Watson promises pension help, Moody’s offers warning

State Sen. Kirk Watson, D-Austin

State Sen. Kirk Watson, D-Austin

Jubilant about his first-ever appointment to the powerful Senate Finance Committee late last week, Austin state Sen. Kirk Watson on Monday said his new position is “a great opportunity for me to push for an honest budget that provides for property tax reform, addresses our troubled school finance system and invests in our colleges, universities and aging infrastructure.”

In his weekly email update, the Democrat also said he’ll “be in a position to protect the pensions and health care of our state employees and teachers.”

State employees in particular are facing the possibility of higher pension costs and/or lesser benefits as lawmakers figure out how, and whether, to work toward making the Employee Retirement System actuarially sound so that contributions and investment returns cover expenses and payouts.

At a legislative hearing last month, outgoing ERS Executive Director Ann Bishop warned lawmakers that the plan’s current unfunded liability of $7.5 billion could at some point affect the state’s good credit rating if the Legislature doesn’t devise a plan to pay it off by either increasing contributions, cutting benefits or both.

A recent report from Moody’s Investors Service, one of the three main credit rating agencies, reached a similar conclusion.

Texas “and some of its local governments’ record of contributions below actuarial levels will drive rising pension costs for those entities,” begins the report, which found that Texas has the 14th highest public pension liability in the U.S. with costs driven largely by ERS and the Teacher Retirement System.

The report notes that ERS has requested a 59 percent, $350 million increase in the state’s contribution rate for the 2016-17 two-year budget cycle “in order to meaningfully reduce the growth rate of the plan’s unfunded liability.”

Several key House and Senate lawmakers, Democrats and Republicans alike, have mentioned the issue as a priority in interviews with the American-Statesman, but also have said it will ultimately compete with big-ticket wants like tax cuts and transportation funding.

A first draft budget that House Speaker Joe Straus unveiled earlier this month covers only the normal cost of the plan — far short of the cash infusion it needs to be shored up. (Check out the exceptional requests comparison chart at the bottom of this document).

State Sen. Kirk Watson, D-Austin

State Sen. Kirk Watson, D-Austin

 

 

Reader Comments 0

12 comments
austingoober
austingoober

wATSON WON'T BE ABLE TO ACTUALLY INCREASE FUNDING FOR AnY OF THE THINGS HE MENTIONS THAT WOULDN'T HAVE HAPPENED ANYWAY. His truth in budgeting ideas may happen, but that's because he never understood the budget and all it does is reduce the state's overall fiscal capacity. That's why right wing think tanks support this approach. He won't get a dollar for pensions, and he won't be a player on retiree health benefits. Higher Ed may get some more money, but not because of Watson. The last time Watson acxtually got anybody new money was his efforts to give money upfront for the franchise fee for the Circuit of the Americas racetrack, $25 million to Bernie Ecclestone the world's oldest and richest playboy.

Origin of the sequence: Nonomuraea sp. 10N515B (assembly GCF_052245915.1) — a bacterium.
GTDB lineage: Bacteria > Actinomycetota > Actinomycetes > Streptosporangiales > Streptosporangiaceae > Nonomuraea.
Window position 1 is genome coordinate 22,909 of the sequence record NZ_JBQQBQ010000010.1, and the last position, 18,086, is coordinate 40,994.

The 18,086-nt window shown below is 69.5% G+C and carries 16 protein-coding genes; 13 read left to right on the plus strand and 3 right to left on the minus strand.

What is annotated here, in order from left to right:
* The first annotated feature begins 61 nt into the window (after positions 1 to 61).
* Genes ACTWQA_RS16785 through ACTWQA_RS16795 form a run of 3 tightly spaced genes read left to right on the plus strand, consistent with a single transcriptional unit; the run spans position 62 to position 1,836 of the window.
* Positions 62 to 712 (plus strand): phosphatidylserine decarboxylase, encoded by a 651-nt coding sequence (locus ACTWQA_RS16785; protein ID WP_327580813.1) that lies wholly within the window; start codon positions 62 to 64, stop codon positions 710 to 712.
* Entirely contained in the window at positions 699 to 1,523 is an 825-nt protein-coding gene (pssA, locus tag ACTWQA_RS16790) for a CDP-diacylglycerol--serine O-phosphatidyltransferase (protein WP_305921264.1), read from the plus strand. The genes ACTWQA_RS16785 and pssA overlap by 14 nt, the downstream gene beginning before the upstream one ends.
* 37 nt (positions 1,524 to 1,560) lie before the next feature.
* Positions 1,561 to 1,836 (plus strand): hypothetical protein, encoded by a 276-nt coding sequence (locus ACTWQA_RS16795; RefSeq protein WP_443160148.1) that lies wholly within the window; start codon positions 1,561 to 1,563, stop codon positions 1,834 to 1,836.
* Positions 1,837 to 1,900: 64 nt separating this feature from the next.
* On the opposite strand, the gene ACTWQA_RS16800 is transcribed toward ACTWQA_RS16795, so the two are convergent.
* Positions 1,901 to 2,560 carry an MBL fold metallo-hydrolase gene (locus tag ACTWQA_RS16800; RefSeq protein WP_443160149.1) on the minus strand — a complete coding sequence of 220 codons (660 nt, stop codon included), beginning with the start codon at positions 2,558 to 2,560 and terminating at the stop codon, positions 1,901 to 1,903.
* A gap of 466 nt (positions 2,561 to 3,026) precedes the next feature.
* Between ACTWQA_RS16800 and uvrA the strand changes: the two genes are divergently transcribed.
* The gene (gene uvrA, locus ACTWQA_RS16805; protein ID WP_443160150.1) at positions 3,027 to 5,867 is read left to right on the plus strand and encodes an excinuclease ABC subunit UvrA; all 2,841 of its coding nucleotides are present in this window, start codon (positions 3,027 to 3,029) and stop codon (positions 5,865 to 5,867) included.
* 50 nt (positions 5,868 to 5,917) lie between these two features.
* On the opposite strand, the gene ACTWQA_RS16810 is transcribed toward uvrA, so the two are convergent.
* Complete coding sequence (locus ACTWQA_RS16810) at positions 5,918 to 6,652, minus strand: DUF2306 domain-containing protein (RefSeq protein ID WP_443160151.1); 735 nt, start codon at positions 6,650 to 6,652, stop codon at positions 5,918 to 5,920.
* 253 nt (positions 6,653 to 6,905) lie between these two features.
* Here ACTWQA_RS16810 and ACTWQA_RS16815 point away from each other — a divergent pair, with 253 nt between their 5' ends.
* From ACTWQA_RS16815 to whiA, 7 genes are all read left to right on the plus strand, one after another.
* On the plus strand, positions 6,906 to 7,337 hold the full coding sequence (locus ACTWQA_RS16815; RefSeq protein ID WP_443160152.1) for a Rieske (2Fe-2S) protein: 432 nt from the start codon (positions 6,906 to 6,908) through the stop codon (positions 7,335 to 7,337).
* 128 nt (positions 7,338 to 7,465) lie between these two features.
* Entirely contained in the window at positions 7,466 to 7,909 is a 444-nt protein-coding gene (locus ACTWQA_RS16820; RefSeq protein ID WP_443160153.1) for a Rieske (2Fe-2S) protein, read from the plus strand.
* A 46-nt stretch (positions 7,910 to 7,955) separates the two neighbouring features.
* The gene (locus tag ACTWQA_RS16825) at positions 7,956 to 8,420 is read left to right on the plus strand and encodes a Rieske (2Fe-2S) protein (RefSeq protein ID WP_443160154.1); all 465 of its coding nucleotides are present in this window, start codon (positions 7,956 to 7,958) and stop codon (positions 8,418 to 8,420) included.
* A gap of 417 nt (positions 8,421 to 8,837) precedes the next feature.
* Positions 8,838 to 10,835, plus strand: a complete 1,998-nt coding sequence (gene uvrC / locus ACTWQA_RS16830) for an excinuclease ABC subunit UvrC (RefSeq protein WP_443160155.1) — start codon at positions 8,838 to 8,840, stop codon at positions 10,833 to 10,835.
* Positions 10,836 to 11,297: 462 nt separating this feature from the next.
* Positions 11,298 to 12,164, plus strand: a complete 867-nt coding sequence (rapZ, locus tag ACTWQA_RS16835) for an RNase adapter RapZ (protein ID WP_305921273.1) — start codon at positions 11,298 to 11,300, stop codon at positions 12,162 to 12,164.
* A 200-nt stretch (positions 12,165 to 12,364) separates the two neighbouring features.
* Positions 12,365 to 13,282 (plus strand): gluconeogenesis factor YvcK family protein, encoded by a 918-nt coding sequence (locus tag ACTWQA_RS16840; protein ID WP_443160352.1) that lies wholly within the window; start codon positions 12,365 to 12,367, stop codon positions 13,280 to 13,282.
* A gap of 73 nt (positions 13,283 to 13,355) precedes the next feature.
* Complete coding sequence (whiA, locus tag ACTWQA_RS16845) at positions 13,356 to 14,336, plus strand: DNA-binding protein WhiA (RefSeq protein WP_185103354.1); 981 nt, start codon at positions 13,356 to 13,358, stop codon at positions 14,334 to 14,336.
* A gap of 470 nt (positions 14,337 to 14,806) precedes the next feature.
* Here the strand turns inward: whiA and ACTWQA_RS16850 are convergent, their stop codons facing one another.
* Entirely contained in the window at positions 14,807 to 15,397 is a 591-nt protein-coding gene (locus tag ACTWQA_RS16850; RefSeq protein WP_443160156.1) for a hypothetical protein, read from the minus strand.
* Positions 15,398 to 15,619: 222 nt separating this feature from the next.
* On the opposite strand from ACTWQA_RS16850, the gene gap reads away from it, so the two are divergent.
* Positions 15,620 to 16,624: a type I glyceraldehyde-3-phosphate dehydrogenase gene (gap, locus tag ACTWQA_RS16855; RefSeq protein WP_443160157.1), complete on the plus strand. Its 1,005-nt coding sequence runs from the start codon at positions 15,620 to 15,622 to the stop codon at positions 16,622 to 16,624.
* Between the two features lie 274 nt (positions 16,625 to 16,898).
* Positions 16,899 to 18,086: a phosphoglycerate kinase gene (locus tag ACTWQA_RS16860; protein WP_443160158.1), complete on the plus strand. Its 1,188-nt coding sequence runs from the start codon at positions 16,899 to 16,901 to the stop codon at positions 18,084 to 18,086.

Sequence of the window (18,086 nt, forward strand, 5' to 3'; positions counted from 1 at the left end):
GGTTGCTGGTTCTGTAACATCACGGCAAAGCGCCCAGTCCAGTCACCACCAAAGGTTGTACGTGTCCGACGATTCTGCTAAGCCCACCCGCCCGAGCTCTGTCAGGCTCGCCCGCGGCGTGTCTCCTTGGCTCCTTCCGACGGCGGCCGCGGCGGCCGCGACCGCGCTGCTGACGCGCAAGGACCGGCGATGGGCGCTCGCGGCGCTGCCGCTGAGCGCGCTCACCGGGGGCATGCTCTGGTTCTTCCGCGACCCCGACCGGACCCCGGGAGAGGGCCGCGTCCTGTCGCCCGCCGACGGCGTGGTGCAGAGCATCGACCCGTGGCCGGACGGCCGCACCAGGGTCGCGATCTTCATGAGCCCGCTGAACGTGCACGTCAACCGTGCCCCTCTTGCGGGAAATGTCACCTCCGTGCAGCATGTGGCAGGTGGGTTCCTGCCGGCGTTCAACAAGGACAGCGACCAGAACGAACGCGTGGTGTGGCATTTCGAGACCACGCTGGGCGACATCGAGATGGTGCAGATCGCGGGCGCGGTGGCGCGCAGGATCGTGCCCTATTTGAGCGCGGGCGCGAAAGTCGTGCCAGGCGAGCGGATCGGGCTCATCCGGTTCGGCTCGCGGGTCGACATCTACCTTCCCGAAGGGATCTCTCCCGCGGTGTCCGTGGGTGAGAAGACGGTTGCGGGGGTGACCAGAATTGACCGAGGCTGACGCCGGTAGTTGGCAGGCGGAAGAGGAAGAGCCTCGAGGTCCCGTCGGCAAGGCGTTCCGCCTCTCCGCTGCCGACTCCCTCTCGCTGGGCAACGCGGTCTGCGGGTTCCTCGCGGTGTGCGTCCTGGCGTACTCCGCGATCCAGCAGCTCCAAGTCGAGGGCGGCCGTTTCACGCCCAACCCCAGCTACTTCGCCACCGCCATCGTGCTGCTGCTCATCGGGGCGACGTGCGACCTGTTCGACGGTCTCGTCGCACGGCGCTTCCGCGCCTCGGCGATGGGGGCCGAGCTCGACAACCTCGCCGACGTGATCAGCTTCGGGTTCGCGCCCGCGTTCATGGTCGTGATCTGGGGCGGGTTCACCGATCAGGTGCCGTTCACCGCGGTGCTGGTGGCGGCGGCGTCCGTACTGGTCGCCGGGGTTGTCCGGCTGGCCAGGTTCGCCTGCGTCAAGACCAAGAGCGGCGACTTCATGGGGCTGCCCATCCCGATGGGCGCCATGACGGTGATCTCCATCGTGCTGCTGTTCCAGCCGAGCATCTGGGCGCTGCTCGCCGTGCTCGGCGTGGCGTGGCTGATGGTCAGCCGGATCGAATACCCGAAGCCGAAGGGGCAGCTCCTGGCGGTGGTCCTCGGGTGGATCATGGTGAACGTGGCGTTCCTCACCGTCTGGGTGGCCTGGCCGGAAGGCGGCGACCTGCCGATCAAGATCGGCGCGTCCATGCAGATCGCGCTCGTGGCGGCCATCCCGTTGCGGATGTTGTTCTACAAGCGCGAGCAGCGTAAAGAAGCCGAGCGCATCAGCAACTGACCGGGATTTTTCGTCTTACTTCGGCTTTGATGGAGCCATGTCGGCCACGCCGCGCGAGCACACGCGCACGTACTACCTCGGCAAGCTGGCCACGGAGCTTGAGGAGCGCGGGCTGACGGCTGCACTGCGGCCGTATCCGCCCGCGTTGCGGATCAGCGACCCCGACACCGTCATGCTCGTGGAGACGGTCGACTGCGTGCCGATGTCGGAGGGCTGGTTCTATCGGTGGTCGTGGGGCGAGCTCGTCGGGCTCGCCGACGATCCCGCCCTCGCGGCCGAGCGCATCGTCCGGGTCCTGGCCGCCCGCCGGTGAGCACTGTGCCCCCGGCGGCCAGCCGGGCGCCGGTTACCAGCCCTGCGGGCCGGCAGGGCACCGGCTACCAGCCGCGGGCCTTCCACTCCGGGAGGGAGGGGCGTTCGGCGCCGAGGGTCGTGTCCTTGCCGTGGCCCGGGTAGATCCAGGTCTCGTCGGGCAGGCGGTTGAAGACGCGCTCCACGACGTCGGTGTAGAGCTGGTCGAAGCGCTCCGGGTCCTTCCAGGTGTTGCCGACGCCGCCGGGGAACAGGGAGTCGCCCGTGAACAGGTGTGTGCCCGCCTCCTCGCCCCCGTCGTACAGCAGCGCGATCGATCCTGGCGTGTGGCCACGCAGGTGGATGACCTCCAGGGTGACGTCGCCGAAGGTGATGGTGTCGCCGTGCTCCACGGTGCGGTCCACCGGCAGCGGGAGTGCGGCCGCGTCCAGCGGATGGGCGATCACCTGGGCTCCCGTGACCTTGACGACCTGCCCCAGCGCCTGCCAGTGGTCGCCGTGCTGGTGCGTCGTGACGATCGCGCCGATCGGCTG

The Turkey Vulture
The Turkey Vulture

Good luck, Senator Watson!  You're gonna need it.  Unfortunately our state government is overrun this session by a bunch of idiot Teabaggers who think you can get blood out of a turnip.  They will ruin this state if not stopped.

Whodunnit
Whodunnit

Watson won't be doing anything with State $$$.  We should probably terminate the defined benefit pension plans thi session and go 401(k) type retirement income benes for State workers and teachers.

rant-and-rave
rant-and-rave

He acts like a baptist preacher going into a strip joint on a so-called research mission so he can tell the rest of the congregation what goes on in the VIP room. 

PuddyTat
PuddyTat

If there's enough money to fund the cancer profiteering institute and scholarships to private colleges then there's enough for a healthy retirement fund.

cheat-to-win
cheat-to-win

Except when he is advocating for the 1 percent -- more and more often where you will find the former progressive Watson -- he is completely marginalized in the state Senate. He's already lost big time on the 20-vote rule (he could not even keep the Democratic caucus together on that), and he got no chairmanship despite his seniority. Watson will be as effective in the Senate this year as the late Teel Bivins.

Lifelong-Austsinite
Lifelong-Austsinite

@Whodunnit Obviously you are not a teacher or state retiree. Government might as well pull the rug out from under all those folks who put in 30 or more years working for the state or teaching and were told they would have a retirement check until death. Well, you know the government always lies to the people.  I wish Senator Watson the best in his effort. 

hosneg
hosneg

@Whodunnit  Starting with elected officials and judge at all levels.


rant-and-rave
rant-and-rave

Actually he looks and sounds like a baptist preacher.